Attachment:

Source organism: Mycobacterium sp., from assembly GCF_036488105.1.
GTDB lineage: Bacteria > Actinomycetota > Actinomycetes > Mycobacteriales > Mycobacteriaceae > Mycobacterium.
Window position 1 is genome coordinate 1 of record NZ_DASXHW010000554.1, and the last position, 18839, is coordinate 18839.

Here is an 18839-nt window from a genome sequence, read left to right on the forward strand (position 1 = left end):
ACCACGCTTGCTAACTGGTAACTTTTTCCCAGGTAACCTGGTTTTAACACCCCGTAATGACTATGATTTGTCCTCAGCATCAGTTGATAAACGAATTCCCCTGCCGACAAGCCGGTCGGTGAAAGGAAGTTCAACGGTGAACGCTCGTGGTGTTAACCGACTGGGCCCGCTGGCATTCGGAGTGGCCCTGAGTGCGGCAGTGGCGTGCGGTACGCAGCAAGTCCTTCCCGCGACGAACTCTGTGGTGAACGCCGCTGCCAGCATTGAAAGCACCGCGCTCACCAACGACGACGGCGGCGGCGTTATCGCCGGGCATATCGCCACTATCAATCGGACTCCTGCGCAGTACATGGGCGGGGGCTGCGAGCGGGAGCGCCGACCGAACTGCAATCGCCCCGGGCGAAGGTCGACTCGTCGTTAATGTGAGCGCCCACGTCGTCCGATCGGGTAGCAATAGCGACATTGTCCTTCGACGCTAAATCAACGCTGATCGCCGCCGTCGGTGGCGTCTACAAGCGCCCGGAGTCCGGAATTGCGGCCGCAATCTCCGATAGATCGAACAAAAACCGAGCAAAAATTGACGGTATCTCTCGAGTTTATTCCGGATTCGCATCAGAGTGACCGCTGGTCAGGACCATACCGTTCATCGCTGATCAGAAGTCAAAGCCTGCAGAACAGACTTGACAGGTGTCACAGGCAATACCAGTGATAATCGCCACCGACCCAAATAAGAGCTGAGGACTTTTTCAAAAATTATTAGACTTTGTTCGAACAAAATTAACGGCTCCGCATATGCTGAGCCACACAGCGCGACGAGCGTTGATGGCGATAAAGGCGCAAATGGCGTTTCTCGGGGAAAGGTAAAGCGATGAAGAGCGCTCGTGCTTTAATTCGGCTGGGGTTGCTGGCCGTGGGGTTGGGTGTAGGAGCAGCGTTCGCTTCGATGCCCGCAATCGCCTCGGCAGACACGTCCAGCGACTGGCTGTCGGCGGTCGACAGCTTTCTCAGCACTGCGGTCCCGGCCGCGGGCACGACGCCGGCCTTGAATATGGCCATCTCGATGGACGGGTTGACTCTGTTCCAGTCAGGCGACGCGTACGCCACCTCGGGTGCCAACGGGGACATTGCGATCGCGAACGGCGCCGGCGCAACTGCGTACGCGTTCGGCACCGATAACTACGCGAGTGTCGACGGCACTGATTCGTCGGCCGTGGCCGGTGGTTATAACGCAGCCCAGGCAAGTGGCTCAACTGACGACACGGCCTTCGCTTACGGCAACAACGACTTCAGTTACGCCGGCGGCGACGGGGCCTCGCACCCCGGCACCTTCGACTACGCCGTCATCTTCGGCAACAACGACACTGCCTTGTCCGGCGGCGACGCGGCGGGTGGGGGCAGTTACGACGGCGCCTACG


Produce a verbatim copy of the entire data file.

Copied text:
Source organism: Mycobacterium sp., from assembly GCF_036488105.1.
GTDB lineage: Bacteria > Actinomycetota > Actinomycetes > Mycobacteriales > Mycobacteriaceae > Mycobacterium.
Window position 1 is genome coordinate 1 of record NZ_DASXHW010000554.1, and the last position, 18839, is coordinate 18839.

Here is an 18839-nt window from a genome sequence, read left to right on the forward strand (position 1 = left end):
ACCACGCTTGCTAACTGGTAACTTTTTCCCAGGTAACCTGGTTTTAACACCCCGTAATGACTATGATTTGTCCTCAGCATCAGTTGATAAACGAATTCCCCTGCCGACAAGCCGGTCGGTGAAAGGAAGTTCAACGGTGAACGCTCGTGGTGTTAACCGACTGGGCCCGCTGGCATTCGGAGTGGCCCTGAGTGCGGCAGTGGCGTGCGGTACGCAGCAAGTCCTTCCCGCGACGAACTCTGTGGTGAACGCCGCTGCCAGCATTGAAAGCACCGCGCTCACCAACGACGACGGCGGCGGCGTTATCGCCGGGCATATCGCCACTATCAATCGGACTCCTGCGCAGTACATGGGCGGGGGCTGCGAGCGGGAGCGCCGACCGAACTGCAATCGCCCCGGGCGAAGGTCGACTCGTCGTTAATGTGAGCGCCCACGTCGTCCGATCGGGTAGCAATAGCGACATTGTCCTTCGACGCTAAATCAACGCTGATCGCCGCCGTCGGTGGCGTCTACAAGCGCCCGGAGTCCGGAATTGCGGCCGCAATCTCCGATAGATCGAACAAAAACCGAGCAAAAATTGACGGTATCTCTCGAGTTTATTCCGGATTCGCATCAGAGTGACCGCTGGTCAGGACCATACCGTTCATCGCTGATCAGAAGTCAAAGCCTGCAGAACAGACTTGACAGGTGTCACAGGCAATACCAGTGATAATCGCCACCGACCCAAATAAGAGCTGAGGACTTTTTCAAAAATTATTAGACTTTGTTCGAACAAAATTAACGGCTCCGCATATGCTGAGCCACACAGCGCGACGAGCGTTGATGGCGATAAAGGCGCAAATGGCGTTTCTCGGGGAAAGGTAAAGCGATGAAGAGCGCTCGTGCTTTAATTCGGCTGGGGTTGCTGGCCGTGGGGTTGGGTGTAGGAGCAGCGTTCGCTTCGATGCCCGCAATCGCCTCGGCAGACACGTCCAGCGACTGGCTGTCGGCGGTCGACAGCTTTCTCAGCACTGCGGTCCCGGCCGCGGGCACGACGCCGGCCTTGAATATGGCCATCTCGATGGACGGGTTGACTCTGTTCCAGTCAGGCGACGCGTACGCCACCTCGGGTGCCAACGGGGACATTGCGATCGCGAACGGCGCCGGCGCAACTGCGTACGCGTTCGGCACCGATAACTACGCGAGTGTCGACGGCACTGATTCGTCGGCCGTGGCCGGTGGTTATAACGCAGCCCAGGCAAGTGGCTCAACTGACGACACGGCCTTCGCTTACGGCAACAACGACTTCAGTTACGCCGGCGGCGACGGGGCCTCGCACCCCGGCACCTTCGACTACGCCGTCATCTTCGGCAACAACGACACTGCCTTGTCCGGCGGCGACGCGGCGGGTGGGGGCAGTTACGACGGCGCCTACG